They do not halt a Title IX proceeding in order to wait to see what happens in criminal court. They continue with it and quite frankly oftentimes I’ve seen prosecutors obtain information such as written statements, recorded statements of the defendant of the person the accused in the Title IX proceeding to help prosecute them in the state court. So, it’s really important to have someone who understands both the criminal aspects as well as the civil aspects of it all to make sure that the student’s rights are protected in general.
JR: There are some other misconceptions that come up when parents are thinking about these issues and maybe not as aware of what they should know and it involves for one thing the fact that schools can sort of pattern the Title IX to fit their own school policy. Am I right?
MC: In a way. So, there are certain requirements in any Title IX case that have to be within the policy. But schools are not only allowed to, but required to have their own policy specific to their school as long as it follows the Title IX guidelines and that’s what’s interesting too, is the guidelines are very loose. So there’s just a few things that have to be in there in order to be compliant with the Title IX guidelines but otherwise the school can fashion their set up however they want. Public schools for instance, are required to give the person what they call greater due process, which is greater notice in hearing rights versus a private school who oftentimes won’t have any sort of a hearing at all they’ll have what they call a single investigator model where that person actually does all the fact finding there is no true hearing they make a recommendation to the school based upon what they believe is guilt or innocence as well as what those sanctions should be which oftentimes is just rubber stamped by the Title IX coordinator at the school. So, it’s almost like one person acting as judge jury and executioner
JR: Perhaps the most upsetting thing when someone’s caught up in this and is accused is the interruption to their life in school. And one of the things that you pride yourself on is trying to make it safer and more likely that they’re going to be able to get through their education while this process is going on.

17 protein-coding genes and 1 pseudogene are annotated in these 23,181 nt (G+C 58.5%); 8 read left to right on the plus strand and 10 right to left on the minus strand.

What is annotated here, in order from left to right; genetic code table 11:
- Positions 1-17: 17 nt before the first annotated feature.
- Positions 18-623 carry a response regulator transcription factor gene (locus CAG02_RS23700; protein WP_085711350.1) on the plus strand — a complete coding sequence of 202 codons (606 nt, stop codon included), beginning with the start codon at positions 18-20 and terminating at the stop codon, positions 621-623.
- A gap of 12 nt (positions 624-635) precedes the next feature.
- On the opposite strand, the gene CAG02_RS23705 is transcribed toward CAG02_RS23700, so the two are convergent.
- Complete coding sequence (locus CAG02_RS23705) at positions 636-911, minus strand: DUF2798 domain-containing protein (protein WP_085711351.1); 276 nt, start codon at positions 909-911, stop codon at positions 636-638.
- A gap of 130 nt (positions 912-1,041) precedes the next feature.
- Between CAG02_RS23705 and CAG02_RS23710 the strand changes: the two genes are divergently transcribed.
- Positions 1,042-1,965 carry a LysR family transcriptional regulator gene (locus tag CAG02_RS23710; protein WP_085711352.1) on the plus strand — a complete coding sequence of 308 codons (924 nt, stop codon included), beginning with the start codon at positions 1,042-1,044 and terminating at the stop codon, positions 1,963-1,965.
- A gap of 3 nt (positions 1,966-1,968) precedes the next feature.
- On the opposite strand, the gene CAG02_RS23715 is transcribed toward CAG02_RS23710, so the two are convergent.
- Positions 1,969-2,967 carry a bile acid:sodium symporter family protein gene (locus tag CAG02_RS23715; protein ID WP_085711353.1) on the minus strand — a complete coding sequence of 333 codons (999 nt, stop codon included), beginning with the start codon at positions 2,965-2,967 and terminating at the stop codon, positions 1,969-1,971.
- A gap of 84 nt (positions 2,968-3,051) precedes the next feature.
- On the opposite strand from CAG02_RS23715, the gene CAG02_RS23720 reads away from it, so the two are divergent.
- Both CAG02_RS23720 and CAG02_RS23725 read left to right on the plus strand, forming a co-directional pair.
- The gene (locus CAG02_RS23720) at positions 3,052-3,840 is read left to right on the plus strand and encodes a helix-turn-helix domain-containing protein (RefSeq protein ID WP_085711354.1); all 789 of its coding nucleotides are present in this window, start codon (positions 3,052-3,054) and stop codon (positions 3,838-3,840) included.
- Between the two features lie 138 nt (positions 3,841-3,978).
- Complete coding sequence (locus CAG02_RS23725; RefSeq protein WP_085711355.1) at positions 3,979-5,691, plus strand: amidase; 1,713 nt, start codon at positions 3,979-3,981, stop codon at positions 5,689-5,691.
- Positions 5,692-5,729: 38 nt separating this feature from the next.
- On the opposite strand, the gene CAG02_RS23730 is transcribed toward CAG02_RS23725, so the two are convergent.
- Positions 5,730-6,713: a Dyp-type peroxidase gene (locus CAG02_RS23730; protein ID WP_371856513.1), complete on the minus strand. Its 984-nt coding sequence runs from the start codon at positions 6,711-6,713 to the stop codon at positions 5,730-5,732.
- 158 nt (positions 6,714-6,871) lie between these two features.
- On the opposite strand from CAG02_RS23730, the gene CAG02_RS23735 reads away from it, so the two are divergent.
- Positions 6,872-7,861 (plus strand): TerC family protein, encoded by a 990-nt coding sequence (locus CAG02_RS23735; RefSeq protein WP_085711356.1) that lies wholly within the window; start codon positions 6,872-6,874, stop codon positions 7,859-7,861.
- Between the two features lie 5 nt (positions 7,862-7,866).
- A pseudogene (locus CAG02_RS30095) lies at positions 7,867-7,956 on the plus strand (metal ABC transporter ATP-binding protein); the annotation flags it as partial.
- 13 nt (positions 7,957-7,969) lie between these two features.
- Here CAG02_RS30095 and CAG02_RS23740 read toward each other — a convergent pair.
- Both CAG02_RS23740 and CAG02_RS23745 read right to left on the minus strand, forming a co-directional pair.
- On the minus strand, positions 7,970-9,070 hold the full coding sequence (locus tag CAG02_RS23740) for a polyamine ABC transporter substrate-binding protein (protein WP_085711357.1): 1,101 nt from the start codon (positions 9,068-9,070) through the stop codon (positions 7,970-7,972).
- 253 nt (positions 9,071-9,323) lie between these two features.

MC: Certainly. There will be certain things put into place once the process begins. They may be asked to leave campus. They may be restricted from going to certain classes. They’re certainly going to be restricted from contacting whoever the accuser is and some of the witnesses in the case. But the idea is that we want to get involved to make the process as smooth as possible hopefully to keep them in school versus having them – some interim measures involve an immediate suspension from school for a period of time. Our job is to try and not only make the process more the but also heat through education going at the same time. It’s not always possible that that’s what he’s trying to do.
JR: And Mike, this is a perfect time to pose this idea. Your job is not just numbers and facts and figures and case study it’s really helping people through a tough human situation isn’t it.
MC: I’ve always said that our job, that the actual legal work we do is one part of it. The other part is reducing people’s stress. These situations that come up whether it be criminal charges or a Title IX violation involve an inordinate amount of stress on the person. This weight even if they haven’t done anything, there’s still this feeling of shame and embarrassment that they don’t want to tell the world about. And the idea from our aspect is to educate the people. Make them understand the process helped take some of that weight away from them and decrease that stress in any way we can.
That’s what we’ve always tried to do and that’s always been what I consider to be a very large part of our job.
JR: Thanks so much Mike. Parents and guardians for more information about Contant Law and Title IX defense you can visit w w w dot Contant dash law dot com and you can follow Conant Law on Facebook, Twitter, and connect with them via Linked In. For specific questions email info at content dash law dot com. We hope you found this informative and we encourage you to share this with others to help increase the awareness of what Title IX is and its relevance in today’s world. Please read and review this episode and subscribe for additional episodes to stay informed and protect your loved ones including juveniles and young adults and their legal rights.